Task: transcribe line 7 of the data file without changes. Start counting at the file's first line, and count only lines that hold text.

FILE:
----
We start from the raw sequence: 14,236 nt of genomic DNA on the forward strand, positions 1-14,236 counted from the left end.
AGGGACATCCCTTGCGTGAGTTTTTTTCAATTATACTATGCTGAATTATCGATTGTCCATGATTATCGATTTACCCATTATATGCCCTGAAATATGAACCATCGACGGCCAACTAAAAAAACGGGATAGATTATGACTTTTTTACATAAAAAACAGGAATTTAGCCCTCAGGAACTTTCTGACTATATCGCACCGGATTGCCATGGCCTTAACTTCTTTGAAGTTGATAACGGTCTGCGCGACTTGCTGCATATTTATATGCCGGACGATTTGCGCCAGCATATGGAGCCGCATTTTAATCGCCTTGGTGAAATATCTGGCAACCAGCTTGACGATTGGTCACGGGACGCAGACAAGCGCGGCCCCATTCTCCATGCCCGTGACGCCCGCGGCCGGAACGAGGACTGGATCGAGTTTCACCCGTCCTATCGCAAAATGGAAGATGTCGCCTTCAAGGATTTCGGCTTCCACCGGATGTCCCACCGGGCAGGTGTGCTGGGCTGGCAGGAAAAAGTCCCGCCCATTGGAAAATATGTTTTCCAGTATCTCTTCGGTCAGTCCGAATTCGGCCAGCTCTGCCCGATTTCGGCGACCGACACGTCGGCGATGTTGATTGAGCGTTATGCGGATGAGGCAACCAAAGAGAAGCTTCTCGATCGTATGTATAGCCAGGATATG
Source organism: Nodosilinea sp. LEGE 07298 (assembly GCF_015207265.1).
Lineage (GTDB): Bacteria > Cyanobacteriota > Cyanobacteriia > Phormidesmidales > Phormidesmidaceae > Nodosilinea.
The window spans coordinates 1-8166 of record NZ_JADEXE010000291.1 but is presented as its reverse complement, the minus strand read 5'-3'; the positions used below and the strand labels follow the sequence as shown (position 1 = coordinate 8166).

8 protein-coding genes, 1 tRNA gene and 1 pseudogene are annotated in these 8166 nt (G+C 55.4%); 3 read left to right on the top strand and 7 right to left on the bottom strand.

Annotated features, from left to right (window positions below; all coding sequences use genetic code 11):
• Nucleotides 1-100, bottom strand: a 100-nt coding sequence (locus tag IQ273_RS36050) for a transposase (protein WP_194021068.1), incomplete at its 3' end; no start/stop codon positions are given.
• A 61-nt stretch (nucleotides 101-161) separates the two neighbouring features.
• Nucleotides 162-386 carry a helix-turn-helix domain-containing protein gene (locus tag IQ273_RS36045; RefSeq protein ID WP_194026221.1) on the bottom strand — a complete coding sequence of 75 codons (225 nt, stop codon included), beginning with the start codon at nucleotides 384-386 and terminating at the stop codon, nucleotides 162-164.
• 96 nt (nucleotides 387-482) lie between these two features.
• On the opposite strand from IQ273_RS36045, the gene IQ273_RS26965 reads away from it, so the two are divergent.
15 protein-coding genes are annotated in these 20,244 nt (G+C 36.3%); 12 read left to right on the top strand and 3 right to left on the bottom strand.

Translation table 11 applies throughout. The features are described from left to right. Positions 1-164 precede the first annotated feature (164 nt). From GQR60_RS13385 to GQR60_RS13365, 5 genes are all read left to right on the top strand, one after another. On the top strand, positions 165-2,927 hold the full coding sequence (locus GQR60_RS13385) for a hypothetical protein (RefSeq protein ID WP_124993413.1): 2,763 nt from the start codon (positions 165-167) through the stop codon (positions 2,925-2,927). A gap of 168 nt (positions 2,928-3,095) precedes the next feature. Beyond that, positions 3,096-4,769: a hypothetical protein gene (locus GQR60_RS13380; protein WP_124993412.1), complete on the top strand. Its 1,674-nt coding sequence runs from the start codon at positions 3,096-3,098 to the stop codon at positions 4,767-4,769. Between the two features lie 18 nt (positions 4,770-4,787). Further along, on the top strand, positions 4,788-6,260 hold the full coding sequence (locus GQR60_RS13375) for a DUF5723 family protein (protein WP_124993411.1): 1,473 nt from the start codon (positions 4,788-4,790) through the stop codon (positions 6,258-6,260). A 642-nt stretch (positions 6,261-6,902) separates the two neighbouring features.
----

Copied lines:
Annotated features, from left to right (window positions below; all coding sequences use genetic code 11):